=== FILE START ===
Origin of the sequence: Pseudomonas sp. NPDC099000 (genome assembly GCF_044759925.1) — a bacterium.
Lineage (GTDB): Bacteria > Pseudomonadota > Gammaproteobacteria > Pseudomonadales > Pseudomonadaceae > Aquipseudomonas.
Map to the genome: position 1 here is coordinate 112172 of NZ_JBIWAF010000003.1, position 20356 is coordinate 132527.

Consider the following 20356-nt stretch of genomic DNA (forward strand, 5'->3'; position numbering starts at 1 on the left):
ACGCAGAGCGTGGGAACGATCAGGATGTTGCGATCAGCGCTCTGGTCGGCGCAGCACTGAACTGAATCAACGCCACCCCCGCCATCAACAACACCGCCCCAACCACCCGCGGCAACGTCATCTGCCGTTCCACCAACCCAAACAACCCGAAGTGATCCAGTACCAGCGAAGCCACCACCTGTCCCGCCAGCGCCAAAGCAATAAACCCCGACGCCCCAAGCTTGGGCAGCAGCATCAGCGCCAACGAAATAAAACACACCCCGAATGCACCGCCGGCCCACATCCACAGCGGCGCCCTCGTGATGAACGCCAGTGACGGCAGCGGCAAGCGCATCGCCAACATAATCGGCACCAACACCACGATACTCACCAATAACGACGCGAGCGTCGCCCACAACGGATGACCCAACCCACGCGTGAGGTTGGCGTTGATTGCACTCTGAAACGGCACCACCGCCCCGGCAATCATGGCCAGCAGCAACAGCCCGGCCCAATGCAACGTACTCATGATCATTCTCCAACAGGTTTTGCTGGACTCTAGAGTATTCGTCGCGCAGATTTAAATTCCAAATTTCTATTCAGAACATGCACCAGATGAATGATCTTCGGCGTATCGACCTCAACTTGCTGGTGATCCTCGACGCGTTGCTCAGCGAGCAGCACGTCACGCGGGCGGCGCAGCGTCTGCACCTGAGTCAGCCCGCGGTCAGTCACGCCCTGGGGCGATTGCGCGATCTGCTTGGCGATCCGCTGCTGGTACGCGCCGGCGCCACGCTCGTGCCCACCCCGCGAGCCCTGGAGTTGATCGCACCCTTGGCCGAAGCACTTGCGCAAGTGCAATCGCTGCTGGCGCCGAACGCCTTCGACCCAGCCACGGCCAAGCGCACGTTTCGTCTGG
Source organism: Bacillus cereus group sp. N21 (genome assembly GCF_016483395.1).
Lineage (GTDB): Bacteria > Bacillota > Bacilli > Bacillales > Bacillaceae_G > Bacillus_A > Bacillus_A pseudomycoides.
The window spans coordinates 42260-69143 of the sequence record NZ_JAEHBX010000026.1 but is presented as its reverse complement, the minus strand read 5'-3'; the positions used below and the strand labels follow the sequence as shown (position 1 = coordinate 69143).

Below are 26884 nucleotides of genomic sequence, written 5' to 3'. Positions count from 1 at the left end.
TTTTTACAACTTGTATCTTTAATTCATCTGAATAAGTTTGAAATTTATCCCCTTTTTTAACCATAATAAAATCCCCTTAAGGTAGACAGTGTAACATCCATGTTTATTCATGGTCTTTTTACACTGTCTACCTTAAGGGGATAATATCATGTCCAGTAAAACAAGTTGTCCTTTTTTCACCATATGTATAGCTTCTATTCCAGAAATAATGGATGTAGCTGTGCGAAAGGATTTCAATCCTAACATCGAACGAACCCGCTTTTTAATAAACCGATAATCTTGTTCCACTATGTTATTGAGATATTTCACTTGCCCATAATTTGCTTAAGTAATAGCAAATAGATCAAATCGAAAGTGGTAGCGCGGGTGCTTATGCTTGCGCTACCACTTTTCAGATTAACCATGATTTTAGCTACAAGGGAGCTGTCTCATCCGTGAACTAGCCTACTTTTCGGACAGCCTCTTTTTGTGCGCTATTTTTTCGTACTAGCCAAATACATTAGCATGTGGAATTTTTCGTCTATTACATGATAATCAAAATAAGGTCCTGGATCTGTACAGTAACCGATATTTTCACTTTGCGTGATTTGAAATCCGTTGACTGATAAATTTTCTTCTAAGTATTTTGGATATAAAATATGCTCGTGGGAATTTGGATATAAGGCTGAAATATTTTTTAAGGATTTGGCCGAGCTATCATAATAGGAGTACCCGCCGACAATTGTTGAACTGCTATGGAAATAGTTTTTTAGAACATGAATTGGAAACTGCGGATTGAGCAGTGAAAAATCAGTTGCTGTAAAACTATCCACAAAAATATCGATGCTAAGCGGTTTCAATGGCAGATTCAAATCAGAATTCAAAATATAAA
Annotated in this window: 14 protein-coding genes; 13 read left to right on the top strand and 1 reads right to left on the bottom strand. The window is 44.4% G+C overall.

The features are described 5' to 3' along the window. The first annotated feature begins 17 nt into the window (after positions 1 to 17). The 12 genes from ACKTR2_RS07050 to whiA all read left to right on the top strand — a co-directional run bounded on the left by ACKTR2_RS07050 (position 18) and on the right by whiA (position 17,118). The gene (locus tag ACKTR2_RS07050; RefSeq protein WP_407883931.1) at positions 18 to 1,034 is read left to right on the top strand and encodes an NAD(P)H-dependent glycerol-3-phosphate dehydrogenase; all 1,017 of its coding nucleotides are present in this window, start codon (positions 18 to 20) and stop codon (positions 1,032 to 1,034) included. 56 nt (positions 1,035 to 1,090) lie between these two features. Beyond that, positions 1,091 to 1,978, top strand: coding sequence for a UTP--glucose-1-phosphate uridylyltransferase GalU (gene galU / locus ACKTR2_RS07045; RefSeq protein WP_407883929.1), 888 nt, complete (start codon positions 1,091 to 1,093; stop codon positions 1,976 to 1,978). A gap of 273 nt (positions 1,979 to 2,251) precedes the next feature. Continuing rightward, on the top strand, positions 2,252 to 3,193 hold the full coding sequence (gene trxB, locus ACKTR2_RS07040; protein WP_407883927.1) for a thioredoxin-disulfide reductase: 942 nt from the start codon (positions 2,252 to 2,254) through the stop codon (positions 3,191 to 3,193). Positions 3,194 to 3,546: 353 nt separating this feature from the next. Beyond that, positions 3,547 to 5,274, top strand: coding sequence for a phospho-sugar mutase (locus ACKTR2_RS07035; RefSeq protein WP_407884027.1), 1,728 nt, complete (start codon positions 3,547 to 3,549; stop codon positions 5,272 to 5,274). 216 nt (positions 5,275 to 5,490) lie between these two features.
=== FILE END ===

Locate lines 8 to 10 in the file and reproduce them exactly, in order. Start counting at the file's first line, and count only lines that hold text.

The window spans coordinates 42260-69143 of the sequence record NZ_JAEHBX010000026.1 but is presented as its reverse complement, the minus strand read 5'-3'; the positions used below and the strand labels follow the sequence as shown (position 1 = coordinate 69143).

Below are 26884 nucleotides of genomic sequence, written 5' to 3'. Positions count from 1 at the left end.
TTTTTACAACTTGTATCTTTAATTCATCTGAATAAGTTTGAAATTTATCCCCTTTTTTAACCATAATAAAATCCCCTTAAGGTAGACAGTGTAACATCCATGTTTATTCATGGTCTTTTTACACTGTCTACCTTAAGGGGATAATATCATGTCCAGTAAAACAAGTTGTCCTTTTTTCACCATATGTATAGCTTCTATTCCAGAAATAATGGATGTAGCTGTGCGAAAGGATTTCAATCCTAACATCGAACGAACCCGCTTTTTAATAAACCGATAATCTTGTTCCACTATGTTATTGAGATATTTCACTTGCCCATAATTTGCTTAAGTAATAGCAAATAGATCAAATCGAAAGTGGTAGCGCGGGTGCTTATGCTTGCGCTACCACTTTTCAGATTAACCATGATTTTAGCTACAAGGGAGCTGTCTCATCCGTGAACTAGCCTACTTTTCGGACAGCCTCTTTTTGTGCGCTATTTTTTCGTACTAGCCAAATACATTAGCATGTGGAATTTTTCGTCTATTACATGATAATCAAAATAAGGTCCTGGATCTGTACAGTAACCGATATTTTCACTTTGCGTGATTTGAAATCCGTTGACTGATAAATTTTCTTCTAAGTATTTTGGATATAAAATATGCTCGTGGGAATTTGGATATAAGGCTGAAATATTTTTTAAGGATTTGGCCGAGCTATCATAATAGGAGTACCCGCCGACAATTGTTGAACTGCTATGGAAATAGTTTTTTAGAACATGAATTGGAAACTGCGGATTGAGCAGTGAAAAATCAGTTGCTGTAAAACTATCCACAAAAATATCGATGCTAAGCGGTTTCAATGGCAGATTCAAATCAGAATTCAAAATATAAA